Nexus


Published by Cheapass Games, designed by James Ernest.

This "Hip Pocket" card game cost me 3.50 from a specialist games shop. It is for 2-4 players, each of which will need about twenty counters in their colour. The rules say that a game lasts about twenty minutes, and I don't think that this is far wrong.

Years ago I played one of the first ever Cheapass games, called The Very Clever Pipe Game. Though I liked it a bit, I felt that there were only two strategies. One was to make my own pipe network simpler so that I might finish it and score points, and the other was to complicate my opponent's network so that he might have trouble finishing it. Nexus is a similar game in that players place down cards that have on them junctions and lines reaching to their edges, and the lines link up with lines on other cards to create a network, and a network can be completed if all its lines lead to end-nodes. In Nexus, however, there are very many strategies.

Another game I own is Carcassonne. This is a very popular full-price full-length game in which players place down very nicely produced full-colour tiles to build up a landscape. In Carcassonne, a player may elect to place one of his markers on the tile he has just placed down. In Nexus, he is free to place one marker on any node on the board. This makes the decision of where to place the marker a very interesting and difficult one, and many tactics become possible.

Nexus is like a cross between Carcassonne and The Very Clever Pipe Game, and in many ways is better than both. It has the element of trying to finish networks which is the core of TVCPG, and it has the element of placing down counters to claim parts of the board from Carcassonne. It is quicker than both games, and has at least as much skill to it as either. It makes no attempt to simulate anything, but instead has a clean abstract style.

Each turn, a player takes a card and plays it down anywhere on the board where it will fit, and then places down one of his coloured markers. The networks have nodes, and the more lines that connect to a node, the more it is worth. The way to claim a network ("nexus") is to have counters of your colour in it. Another player might try to steal a nexus off you by placing his counters in it as well. For example, you might have a counter on a node with two lines connecting to it, so you have two points in that nexus. A rival player might place one of his counters on another node of the nexus that is worth three points. He now owns the nexus, and when it is complete, he will score the points for it. The very simple, clever, and game-balancing element is that a nexus is only worth in points the value of the nodes that have no counters on them. In other words, the more a player invests counters in a nexus, the more likely he is to score the points for it when it is finished, but the fewer points it will be worth.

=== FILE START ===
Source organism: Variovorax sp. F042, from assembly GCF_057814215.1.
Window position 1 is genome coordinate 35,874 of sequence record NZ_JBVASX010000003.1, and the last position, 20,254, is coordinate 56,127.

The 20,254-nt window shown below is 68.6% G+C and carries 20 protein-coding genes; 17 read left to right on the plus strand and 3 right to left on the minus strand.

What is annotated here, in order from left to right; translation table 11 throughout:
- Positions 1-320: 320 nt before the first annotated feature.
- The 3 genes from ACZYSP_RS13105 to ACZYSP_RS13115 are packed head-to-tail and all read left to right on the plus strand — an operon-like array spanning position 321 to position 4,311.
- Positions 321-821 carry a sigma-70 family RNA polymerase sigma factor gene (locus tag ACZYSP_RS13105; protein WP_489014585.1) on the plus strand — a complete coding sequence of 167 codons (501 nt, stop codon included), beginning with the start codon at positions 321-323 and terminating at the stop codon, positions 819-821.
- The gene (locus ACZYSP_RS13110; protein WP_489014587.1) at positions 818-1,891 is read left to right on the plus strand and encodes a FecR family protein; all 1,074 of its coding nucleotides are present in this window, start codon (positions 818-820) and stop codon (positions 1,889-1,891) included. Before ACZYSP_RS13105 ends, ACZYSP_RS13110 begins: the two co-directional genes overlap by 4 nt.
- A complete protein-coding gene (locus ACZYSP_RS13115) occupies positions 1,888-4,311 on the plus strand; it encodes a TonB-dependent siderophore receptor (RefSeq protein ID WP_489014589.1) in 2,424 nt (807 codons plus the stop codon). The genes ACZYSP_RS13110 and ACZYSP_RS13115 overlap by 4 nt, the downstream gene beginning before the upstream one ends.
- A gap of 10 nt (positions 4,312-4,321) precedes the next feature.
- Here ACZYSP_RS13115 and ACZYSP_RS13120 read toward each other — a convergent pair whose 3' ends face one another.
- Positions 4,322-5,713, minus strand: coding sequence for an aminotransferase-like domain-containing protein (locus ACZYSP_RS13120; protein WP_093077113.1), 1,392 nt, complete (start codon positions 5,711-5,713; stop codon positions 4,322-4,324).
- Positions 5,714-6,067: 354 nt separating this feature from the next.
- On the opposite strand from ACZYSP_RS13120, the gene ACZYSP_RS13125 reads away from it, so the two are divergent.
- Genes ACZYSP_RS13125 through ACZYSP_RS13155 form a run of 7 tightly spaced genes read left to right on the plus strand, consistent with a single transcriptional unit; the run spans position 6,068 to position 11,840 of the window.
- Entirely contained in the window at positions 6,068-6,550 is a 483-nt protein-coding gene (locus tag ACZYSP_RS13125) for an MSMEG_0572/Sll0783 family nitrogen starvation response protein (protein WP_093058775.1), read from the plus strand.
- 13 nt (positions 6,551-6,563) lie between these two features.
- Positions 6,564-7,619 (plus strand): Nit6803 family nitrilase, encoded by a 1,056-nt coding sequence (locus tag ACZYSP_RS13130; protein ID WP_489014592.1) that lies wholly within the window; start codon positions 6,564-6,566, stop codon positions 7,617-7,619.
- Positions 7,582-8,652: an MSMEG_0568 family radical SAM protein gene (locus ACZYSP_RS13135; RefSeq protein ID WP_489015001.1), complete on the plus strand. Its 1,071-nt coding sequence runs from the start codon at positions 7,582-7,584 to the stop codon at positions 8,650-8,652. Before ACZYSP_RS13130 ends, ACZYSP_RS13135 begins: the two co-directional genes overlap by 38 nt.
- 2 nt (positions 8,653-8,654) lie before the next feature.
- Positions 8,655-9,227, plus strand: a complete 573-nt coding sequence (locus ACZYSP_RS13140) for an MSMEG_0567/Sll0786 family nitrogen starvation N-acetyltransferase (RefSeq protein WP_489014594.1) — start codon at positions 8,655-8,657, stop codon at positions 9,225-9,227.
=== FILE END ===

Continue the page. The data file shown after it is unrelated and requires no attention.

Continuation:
Just as in The Very Clever Pipe Game, a tactic is to add value to an opposition-owned nexus by adding cards to it, in order to make it harder to finish and score. However, the best cards for this purpose are ones with high-value nodes. These make the nexus very difficult to finish, but also make it worth more.

Every time I have played this game, it has gone down very well, and I get lots of requests to play it again. Every turn a player has, he has at least a few good options of where to place his card and dozens of options for his counter placement, many of which will be tempting for different reasons.

Another problem with The Very Clever Pipe Game, was that the three-player version of it was a bit awkward. Not only was it difficult to get a grip on how to play it, but it was also unbalanced, as one player had a different way of playing from the other two. Nexus has no such problem, and is equally good for two, three, or four players.

This game is cheap, fast, simple to learn and difficult to master. There is a little luck in what cards a player picks up, but mostly the winner is decided by skill. From me it comes very highly recommended.



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